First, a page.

During Late August, my back started hurting. It hurt for a few weeks consistently. I decided to see an orthopedic specialist who called for an X-ray. Nothing was seen on them. He called for a MRI of my lumbar spine, it also showed nothing. No diagnosis was made. In December I came to a crossroad in my life. I decided that if I wasn’t going to get well, I would need some coping skills to handle the illness. By this time, I was afraid I may never get my life back. Later, I would decide to see a psychologist and ultimately a psychiatrist. After many attempts to see a doctor locally, and being rejected by everyone, it was apparent I had no place to turn. I even reached out to my previous GI specialist. When calling & pleading for help, I was told by the receptionist that no doctor in this office will call you back or see you. Feeling helpless, I then decided the only place to turn would be the Mayo Clinic. In doing this, I had to insure insurance coverage. Fortunately, my insurance company would cover my visit. When speaking with the insurance agent, he asked his brother, who is the CEO of a major medical facility in Dallas if he could refer a doctor to me and he did. I was touched by my agent’s compassion for me and his unsolicited act of kindness. Fortunately, the referral was for a physician in my area. I would however, in the future, contact the Mayo Clinic, who never responded to my request to be seen.
In January 2013 I saw a new GI specialist through the referral I received. He called for the second endoscopy. The esophagitis, gastritis and the infection in my stomach had healed. I did develop esophageal spasms for awhile and was prescribed medication after having the severe spasm. I no longer take this drug. The new GI specialist ran all of the pertinent tests. All the test came back normal. He still couldn’t Identify the illness or what caused my problems in the first place. No diagnosis was made AGAIN.
The GI specialist I had been seeing referred me to a physician in his network. The Primary Care Doctor I was referred to, became my doctor. He never diagnosed me. He told me that he was capable of prescribing me anti depressants. After seeing him for awhile and trusting his medical opinion, I began to take the prescribed anti depressants which caused me to start zoning out, having black outs as well as uncontrollable behavior. I was losing my self… the pain and the prescription drugs prescribed by my doctor were destroying who I was. Still nothing was working. With the side effects that were occurring, I decided to stop taking the drugs. I weened down as one should and eventually found my way back to myself.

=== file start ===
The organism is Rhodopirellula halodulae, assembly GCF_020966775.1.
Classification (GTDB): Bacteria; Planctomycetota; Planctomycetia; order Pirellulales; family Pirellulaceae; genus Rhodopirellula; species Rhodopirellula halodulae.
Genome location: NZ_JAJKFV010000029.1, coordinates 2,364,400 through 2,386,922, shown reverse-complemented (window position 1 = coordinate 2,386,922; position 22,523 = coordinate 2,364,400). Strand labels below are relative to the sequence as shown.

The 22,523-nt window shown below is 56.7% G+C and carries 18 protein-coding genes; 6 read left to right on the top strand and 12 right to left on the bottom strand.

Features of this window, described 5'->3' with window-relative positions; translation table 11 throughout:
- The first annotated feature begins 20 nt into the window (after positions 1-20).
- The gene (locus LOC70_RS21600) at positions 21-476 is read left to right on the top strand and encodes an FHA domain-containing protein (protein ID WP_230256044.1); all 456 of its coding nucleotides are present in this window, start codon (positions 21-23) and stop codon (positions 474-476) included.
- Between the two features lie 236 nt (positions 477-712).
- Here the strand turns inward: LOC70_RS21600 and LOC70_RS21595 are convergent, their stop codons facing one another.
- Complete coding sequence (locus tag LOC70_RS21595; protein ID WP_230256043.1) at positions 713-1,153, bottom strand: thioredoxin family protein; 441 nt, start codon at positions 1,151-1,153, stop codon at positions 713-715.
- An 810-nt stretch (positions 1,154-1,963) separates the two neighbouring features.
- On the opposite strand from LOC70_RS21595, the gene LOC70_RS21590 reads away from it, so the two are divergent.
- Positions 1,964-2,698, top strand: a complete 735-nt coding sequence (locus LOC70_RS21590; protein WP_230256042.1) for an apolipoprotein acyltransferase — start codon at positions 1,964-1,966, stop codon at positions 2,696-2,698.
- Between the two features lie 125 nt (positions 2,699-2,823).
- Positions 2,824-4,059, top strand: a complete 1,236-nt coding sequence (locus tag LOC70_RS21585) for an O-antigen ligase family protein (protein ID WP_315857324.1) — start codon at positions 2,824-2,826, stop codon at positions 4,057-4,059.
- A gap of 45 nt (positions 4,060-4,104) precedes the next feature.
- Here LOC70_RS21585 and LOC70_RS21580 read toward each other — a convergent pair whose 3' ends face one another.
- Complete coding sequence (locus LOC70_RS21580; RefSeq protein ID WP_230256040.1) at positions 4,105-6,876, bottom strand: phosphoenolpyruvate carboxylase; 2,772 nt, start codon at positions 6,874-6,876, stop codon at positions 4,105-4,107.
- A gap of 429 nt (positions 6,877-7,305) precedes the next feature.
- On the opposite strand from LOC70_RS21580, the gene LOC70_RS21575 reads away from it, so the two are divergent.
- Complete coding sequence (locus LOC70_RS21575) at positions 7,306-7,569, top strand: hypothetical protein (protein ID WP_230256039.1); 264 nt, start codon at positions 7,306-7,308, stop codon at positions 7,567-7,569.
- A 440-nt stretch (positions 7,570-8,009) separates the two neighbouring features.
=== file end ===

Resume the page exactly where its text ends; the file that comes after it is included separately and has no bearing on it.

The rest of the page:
The new GI specialist also referred me to go to a pain management physician. The doctor called for MRI’s, X-rays and CT scans. One of the MRI’s he called for was to examine my brain and my entire spine. On the MRI of the brain my pain management doctor’s PA misdiagnosed me with having a mini stroke. After I brought the diagnosis to the Pain Management Doctor’s attention he reviewed the MRI and the PA’s diagnosis and disputed it. He said I had not had a mini stroke and after reviewing all testing, he said nothing was found. There was no diagnosis, again. Because of my serious back pain, I started receiving steroid injections. The injections never worked! He then referred me to a physical therapist. That too didn’t help. He told me he did not know what was wrong with me and couldn’t help me.
Between 2013-2014 I had seen three ENT specialists in my area. I couldn’t speak above a whisper for almost 2 years. My throat stayed irritated… I was a singer and played the piano. I couldn’t sing anymore; my voice was gone. It was devastating since music and song were a huge part of my life. To search for answers the ENT specialist placed a camera down my throat, which found nothing. No diagnosis was given and no other testing was called for. One of the specialists told me I could go to speech therapy. However, how can you go to speech therapy without a diagnosis.